The free digital cookbook brings together chefs and fishers from all over the world to create a collection of healthy everyday recipes that tell a sustainability story about the seafood we all love. It includes a simple, delicious recipe from Cheatam that uses sustainable canned tuna – her Tuna Tonnato Salad.

“The popularity of canned fish continues to grow, so I wanted to use tuna in this recipe that is accessible to home chefs and can be prepared in an affordable, yet sustainable way,” says Cheatam. “I’ve been working with fish and seafood my entire cooking career, and it’s incredibly important to me that we protect that resource so that we have access to it in the future. As a chef, working with a globally recognized organization that leads the way in sustainable and wild seafood like the MSC, greatly aligns with my ideals.”

“The MSC blue fish label is one certification that I look for when purchasing seafood, because it indicates that the fish was caught in a sustainable way and comes from a verified supply chain,” continues the chef. “It’s important as a chef to ensure that I prepare and serve sustainably sourced seafood as it builds trust with guests and demonstrates that we’re making responsible choices with our ingredient selection.”

“It can be challenging with seafood, depending on where you are and what you’re looking for, to create and maintain relationships with fishers, so I especially love that my recipe is paired with a quote from an albacore tuna fisherman, taking people directly to the source and [explaining] why it’s important to preserve our ocean resources.”

Valentine Thomas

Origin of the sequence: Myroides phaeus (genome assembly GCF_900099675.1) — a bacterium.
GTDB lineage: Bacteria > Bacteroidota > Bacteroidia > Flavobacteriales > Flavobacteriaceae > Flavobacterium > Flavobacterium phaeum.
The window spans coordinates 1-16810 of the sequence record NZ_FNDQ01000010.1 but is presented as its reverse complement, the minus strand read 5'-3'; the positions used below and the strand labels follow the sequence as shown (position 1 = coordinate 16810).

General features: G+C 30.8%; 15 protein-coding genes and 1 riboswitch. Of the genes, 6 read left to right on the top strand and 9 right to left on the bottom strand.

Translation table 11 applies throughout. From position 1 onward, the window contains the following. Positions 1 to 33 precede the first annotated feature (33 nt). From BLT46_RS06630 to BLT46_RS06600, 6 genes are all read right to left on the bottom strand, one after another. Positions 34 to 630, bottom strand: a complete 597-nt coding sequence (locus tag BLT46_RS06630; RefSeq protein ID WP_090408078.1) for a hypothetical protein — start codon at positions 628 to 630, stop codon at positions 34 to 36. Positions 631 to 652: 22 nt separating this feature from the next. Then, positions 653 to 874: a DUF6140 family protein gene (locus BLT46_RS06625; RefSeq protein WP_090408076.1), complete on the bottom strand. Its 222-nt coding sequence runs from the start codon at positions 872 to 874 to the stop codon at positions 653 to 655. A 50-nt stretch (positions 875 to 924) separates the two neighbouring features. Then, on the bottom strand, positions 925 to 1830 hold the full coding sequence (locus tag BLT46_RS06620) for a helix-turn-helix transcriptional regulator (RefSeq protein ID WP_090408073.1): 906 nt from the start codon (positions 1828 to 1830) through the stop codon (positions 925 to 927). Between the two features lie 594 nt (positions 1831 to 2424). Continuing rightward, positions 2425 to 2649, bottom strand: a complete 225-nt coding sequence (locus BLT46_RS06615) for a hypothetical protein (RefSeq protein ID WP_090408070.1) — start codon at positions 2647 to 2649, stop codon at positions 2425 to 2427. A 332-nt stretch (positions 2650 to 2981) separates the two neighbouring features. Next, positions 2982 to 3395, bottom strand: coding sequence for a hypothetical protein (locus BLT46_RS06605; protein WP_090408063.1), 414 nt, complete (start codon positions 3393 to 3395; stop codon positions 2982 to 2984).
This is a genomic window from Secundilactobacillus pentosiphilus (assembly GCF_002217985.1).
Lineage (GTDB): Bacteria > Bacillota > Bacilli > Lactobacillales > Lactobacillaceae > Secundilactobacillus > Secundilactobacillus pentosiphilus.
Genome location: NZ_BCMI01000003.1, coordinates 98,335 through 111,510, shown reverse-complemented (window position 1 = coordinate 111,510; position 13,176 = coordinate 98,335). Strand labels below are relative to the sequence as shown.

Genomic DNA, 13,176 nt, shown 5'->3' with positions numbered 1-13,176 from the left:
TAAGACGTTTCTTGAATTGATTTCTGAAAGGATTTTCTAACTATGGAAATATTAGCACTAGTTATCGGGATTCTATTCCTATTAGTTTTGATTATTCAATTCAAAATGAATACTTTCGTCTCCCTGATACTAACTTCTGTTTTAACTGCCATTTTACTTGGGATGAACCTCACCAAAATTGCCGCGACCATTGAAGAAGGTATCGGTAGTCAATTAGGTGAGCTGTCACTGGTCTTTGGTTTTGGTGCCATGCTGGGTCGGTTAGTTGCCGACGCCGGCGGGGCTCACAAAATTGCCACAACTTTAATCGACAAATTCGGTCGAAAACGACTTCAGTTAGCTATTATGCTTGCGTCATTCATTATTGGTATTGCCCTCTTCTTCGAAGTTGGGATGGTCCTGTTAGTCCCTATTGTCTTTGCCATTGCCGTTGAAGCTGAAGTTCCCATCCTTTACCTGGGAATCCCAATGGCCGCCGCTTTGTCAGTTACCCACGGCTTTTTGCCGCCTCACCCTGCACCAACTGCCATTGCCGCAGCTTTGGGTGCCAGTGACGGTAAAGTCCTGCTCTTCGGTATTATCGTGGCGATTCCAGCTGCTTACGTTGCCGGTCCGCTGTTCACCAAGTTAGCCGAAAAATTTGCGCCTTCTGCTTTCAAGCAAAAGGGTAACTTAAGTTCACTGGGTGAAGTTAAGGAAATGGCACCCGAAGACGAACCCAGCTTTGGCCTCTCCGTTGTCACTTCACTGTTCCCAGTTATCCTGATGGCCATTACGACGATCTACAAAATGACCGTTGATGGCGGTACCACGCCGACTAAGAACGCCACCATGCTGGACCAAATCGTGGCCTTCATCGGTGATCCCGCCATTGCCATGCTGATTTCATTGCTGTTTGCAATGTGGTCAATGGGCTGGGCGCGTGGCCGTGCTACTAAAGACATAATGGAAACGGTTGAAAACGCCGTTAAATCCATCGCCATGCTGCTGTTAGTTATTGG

Born in Montreal, Valentine Thomas was trained as a lawyer in Canada and worked in finance in London for six years before completely changing her career path, becoming a world record professional spearfisherwoman and freediver and an ambassador for ocean sustainability worldwide. She is a two-time TEDx speaker, Forbes Changemaker, and book author.

Among her many areas of expertise, Thomas is on a mission to educate people to make good seafood choices while fostering a sense of community to create a leading change in seafood consumption. As someone who catches one fish at a time, she has a deep respect and understanding of the ocean and the need to help create a sustainable seafood system. She is an advocate for The Marine Stewardship Council (MSC) and Ocean Wise, organizations that certify commercial fisheries for sustainability and social well being.

“Commercial fishing is a reality,” said Thomas. “Spearfishing is the most sustainable and humane way of consuming fish and seafood. Even though I have the chance to be able to catch my own food, we have to think about the fact that a lot of people don’t. When you go to the store and pick a fish, just think about what you’re buying. Take the time to inform yourself about what’s good, what’s not, and what difference you can make in your household. Small actions, such as buying an MSC certified can of tuna, have a positive impact.”

Her first book published in the U.S., Good Catch: A Guide to Sustainable Fish and Seafood with Recipes from the World’s Oceans, will be out this Spring (May 16 from Union Square & Co.) Part message, part memoir and part cookbook, the book covers varied diving and fishing locales such as South Africa, Scandinavia, the Marshall Islands, Taiwan, and her native Quebec, alongside 75 recipes for dishes inspired by her catches.

In the book, Thomas also teaches readers the surprisingly simple skills they’ll need to build a responsible repertoire of seafood recipes with tips for making the most eco-friendly choices, all aided by step-by-step illustrations, showing readers the best ways to prepare every type of fish, from raw dishes like ceviche to baked whole fish.